London, Ontario based Helix is on of Canada’s hardest working and longest surviving hard rock bands. Though the band has gone through numerous personnel changes since it’s beginnings in 1974, the band is still fronted by singer Brian Vollmer. I have seen the band a number of times over the years and have interviewed Brian before. Anyone who hasn’t seen Helix should not pass the opportunity, as recent years have hailed a couple of excellent studio album, and the band always puts on a killer live & loud show, and Vollmer always sounds huge.
For more on Helix you can listen to their albums, check out the band’s history, loads of merch, and check out Brian’s book “Gimme An R!” – one of the most entertaining rock bios I’ve ever read!
For further information on Helix, check out: www.planethelix.com
Q] Since ‘Rockin In My Outer Space’ in 2004, the band went through a number of changes before Power Of Rock n Roll. Can you elaborate on some of the changes [you even had a keyboard player for a bit], and what lead to the current Helix line-up?
BV: The changes in the band actually started the minute Brent Doerner left the band in 1988. Brent/Paul/and myself had always been the nucleus of the band, although everyone was close to Fritz as well. After Brent left and then later Paul was tragically killed in an auto accident in 92, that left Daryl, Fritz, and myself. Daryl started booking the band and slowly tried to take over every aspect of it, which was a stupid idea, seeing as I was the writer and owner. Fritz had moved to Florida by this time and finally things came to a head between Daryl and I, and he left. After that I had to learn the ropes as far as booking the band and picking good band members. I went through a series of people who were quite capable as musicians but not good fits attitude-wise. I have a great line-up now, but the reality is that things could change at any moment depending on the circumstances.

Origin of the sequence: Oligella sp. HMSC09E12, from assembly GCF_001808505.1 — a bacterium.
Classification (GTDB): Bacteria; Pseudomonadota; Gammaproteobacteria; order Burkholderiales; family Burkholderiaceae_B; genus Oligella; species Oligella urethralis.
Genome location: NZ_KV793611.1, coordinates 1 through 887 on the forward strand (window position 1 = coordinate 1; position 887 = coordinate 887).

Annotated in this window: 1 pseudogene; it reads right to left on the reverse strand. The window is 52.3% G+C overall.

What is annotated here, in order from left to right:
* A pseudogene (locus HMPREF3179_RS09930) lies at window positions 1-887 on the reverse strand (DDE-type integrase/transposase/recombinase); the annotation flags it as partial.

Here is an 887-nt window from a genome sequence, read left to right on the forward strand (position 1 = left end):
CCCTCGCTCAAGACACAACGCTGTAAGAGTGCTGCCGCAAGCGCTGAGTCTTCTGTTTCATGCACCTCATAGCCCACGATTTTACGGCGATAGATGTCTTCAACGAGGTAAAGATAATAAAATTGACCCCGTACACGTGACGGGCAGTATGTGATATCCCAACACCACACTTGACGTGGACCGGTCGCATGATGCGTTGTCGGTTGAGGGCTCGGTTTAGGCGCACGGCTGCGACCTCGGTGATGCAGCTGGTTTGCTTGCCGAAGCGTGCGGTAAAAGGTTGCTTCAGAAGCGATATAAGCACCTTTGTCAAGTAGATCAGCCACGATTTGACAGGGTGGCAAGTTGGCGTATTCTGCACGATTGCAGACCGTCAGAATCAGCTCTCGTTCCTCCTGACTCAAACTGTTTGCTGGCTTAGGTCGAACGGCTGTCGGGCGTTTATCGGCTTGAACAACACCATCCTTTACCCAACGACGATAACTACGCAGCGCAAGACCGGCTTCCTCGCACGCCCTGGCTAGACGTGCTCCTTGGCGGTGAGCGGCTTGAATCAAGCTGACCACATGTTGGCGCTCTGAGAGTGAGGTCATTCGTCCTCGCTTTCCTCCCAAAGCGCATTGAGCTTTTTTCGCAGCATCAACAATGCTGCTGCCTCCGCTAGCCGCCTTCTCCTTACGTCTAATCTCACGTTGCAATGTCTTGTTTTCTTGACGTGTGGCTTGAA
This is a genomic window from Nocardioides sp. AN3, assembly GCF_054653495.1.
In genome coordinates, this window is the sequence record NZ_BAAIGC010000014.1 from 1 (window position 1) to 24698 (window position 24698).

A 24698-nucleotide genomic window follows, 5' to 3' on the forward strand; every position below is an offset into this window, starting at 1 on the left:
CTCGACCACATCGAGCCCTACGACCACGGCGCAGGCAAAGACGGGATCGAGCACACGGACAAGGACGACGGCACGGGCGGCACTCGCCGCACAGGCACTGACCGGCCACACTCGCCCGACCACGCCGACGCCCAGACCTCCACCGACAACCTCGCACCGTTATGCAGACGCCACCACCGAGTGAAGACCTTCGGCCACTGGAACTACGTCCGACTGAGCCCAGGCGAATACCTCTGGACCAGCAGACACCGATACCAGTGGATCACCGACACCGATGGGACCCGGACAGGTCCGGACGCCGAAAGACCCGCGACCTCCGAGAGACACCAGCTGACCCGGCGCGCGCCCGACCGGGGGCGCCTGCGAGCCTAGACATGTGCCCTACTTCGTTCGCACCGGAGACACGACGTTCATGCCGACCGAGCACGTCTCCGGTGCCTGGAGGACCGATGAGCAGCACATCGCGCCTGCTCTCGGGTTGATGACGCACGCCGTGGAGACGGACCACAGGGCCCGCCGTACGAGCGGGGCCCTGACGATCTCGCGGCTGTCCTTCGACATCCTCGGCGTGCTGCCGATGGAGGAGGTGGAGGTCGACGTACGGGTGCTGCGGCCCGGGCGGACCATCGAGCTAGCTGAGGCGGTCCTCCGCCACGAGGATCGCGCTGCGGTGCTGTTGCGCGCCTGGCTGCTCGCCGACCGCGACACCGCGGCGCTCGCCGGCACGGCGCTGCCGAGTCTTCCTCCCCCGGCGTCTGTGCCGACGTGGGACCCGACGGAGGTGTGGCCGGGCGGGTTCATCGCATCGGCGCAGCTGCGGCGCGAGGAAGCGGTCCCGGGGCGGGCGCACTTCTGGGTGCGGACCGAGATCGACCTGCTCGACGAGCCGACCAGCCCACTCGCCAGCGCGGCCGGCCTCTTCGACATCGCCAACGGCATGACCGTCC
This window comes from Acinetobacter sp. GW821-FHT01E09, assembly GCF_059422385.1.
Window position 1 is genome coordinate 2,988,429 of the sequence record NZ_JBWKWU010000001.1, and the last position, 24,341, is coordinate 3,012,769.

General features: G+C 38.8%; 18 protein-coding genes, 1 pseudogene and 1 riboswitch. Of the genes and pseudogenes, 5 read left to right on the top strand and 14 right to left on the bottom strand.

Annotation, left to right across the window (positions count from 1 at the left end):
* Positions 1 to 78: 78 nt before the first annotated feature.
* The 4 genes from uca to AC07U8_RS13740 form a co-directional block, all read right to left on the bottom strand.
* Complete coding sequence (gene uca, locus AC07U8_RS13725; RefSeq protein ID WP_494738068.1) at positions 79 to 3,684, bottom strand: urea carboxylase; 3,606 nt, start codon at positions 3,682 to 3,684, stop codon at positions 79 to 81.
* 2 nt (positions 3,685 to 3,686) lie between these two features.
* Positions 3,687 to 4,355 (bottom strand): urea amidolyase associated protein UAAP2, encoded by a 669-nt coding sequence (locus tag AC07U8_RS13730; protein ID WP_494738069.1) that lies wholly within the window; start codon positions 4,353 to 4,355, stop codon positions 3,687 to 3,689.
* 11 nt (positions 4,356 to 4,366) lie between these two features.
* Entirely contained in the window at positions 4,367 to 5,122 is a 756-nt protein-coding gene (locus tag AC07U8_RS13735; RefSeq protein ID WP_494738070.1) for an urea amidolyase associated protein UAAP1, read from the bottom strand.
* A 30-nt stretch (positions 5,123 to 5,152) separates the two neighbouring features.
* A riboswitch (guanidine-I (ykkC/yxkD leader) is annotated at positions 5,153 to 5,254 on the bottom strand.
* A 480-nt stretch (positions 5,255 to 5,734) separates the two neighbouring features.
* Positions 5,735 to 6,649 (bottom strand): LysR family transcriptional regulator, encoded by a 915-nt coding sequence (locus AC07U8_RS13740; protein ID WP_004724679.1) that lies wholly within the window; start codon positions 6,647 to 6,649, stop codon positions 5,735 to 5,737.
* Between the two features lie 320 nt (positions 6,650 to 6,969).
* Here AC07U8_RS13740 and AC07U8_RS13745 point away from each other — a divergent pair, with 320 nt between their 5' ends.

Q] Helix has been consistently recording [every few years] and touring for years, while many older bands record seldom and do seasonal tours. What to you attribute to Helix consistency and grind?
BV:I have goals each year, which I hope to accomplish. This year I would like to play less and work on other projects ie. a book on Bel Canto, my teaching, and the possibility of a reality show. With the economy going down the toilet I think the best idea for the band is to take select dates in 2009 and play much less.
Q] Power Of Rock n Roll was a strong album; the best since the early 90s. What can you tell me about how this album came together and the recording?
BV: I searched for suitable writing partners for years and then accidentally wrote one day with Gord & Steve. We hit it off immediately and formed a very special relationship. Several people have approached me about writing with them within the last two years but I have no interest in writing outside of Gord and Steve. For me, it’s the perfect writing relationship that precedes all others.
Q] Power Of Rock n Roll included a couple of great Helix anthems and rockers like “Get Up” [one of the coolest Helix songs since the early 80s], “Fill Your Head With Rock” and “The Past Is Back…”. Can you tell me what inspired some of these songs, and how you guys wrote together? Got any personal faves from that album?